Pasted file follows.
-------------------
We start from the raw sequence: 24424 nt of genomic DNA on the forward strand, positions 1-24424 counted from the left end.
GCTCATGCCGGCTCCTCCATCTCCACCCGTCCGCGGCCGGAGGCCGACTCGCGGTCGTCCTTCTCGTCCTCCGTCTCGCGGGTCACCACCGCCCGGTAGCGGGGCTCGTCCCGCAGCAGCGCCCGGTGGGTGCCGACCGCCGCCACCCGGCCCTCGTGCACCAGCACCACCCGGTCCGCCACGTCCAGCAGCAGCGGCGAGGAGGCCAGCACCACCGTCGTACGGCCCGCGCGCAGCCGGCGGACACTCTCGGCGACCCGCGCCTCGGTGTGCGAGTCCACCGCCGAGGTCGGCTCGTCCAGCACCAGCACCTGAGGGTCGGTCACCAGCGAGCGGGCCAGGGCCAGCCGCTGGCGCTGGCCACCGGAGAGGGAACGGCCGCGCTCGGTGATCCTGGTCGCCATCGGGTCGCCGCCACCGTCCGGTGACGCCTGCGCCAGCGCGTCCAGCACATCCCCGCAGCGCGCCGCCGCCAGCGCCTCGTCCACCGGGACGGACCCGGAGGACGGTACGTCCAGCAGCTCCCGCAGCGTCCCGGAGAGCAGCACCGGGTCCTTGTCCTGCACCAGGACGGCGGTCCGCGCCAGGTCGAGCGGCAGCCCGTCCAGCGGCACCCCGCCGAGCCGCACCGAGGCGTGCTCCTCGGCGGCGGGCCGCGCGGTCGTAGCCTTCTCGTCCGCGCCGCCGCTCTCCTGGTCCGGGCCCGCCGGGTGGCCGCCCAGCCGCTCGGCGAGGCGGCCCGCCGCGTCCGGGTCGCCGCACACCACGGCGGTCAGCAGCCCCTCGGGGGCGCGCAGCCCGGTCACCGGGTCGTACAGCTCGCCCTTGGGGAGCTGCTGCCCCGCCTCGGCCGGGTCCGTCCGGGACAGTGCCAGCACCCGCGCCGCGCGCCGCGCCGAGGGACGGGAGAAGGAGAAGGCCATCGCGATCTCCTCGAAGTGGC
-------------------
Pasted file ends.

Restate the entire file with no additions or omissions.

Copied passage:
We start from the raw sequence: 24424 nt of genomic DNA on the forward strand, positions 1-24424 counted from the left end.
GCTCATGCCGGCTCCTCCATCTCCACCCGTCCGCGGCCGGAGGCCGACTCGCGGTCGTCCTTCTCGTCCTCCGTCTCGCGGGTCACCACCGCCCGGTAGCGGGGCTCGTCCCGCAGCAGCGCCCGGTGGGTGCCGACCGCCGCCACCCGGCCCTCGTGCACCAGCACCACCCGGTCCGCCACGTCCAGCAGCAGCGGCGAGGAGGCCAGCACCACCGTCGTACGGCCCGCGCGCAGCCGGCGGACACTCTCGGCGACCCGCGCCTCGGTGTGCGAGTCCACCGCCGAGGTCGGCTCGTCCAGCACCAGCACCTGAGGGTCGGTCACCAGCGAGCGGGCCAGGGCCAGCCGCTGGCGCTGGCCACCGGAGAGGGAACGGCCGCGCTCGGTGATCCTGGTCGCCATCGGGTCGCCGCCACCGTCCGGTGACGCCTGCGCCAGCGCGTCCAGCACATCCCCGCAGCGCGCCGCCGCCAGCGCCTCGTCCACCGGGACGGACCCGGAGGACGGTACGTCCAGCAGCTCCCGCAGCGTCCCGGAGAGCAGCACCGGGTCCTTGTCCTGCACCAGGACGGCGGTCCGCGCCAGGTCGAGCGGCAGCCCGTCCAGCGGCACCCCGCCGAGCCGCACCGAGGCGTGCTCCTCGGCGGCGGGCCGCGCGGTCGTAGCCTTCTCGTCCGCGCCGCCGCTCTCCTGGTCCGGGCCCGCCGGGTGGCCGCCCAGCCGCTCGGCGAGGCGGCCCGCCGCGTCCGGGTCGCCGCACACCACGGCGGTCAGCAGCCCCTCGGGGGCGCGCAGCCCGGTCACCGGGTCGTACAGCTCGCCCTTGGGGAGCTGCTGCCCCGCCTCGGCCGGGTCCGTCCGGGACAGTGCCAGCACCCGCGCCGCGCGCCGCGCCGAGGGACGGGAGAAGGAGAAGGCCATCGCGATCTCCTCGAAGTGGC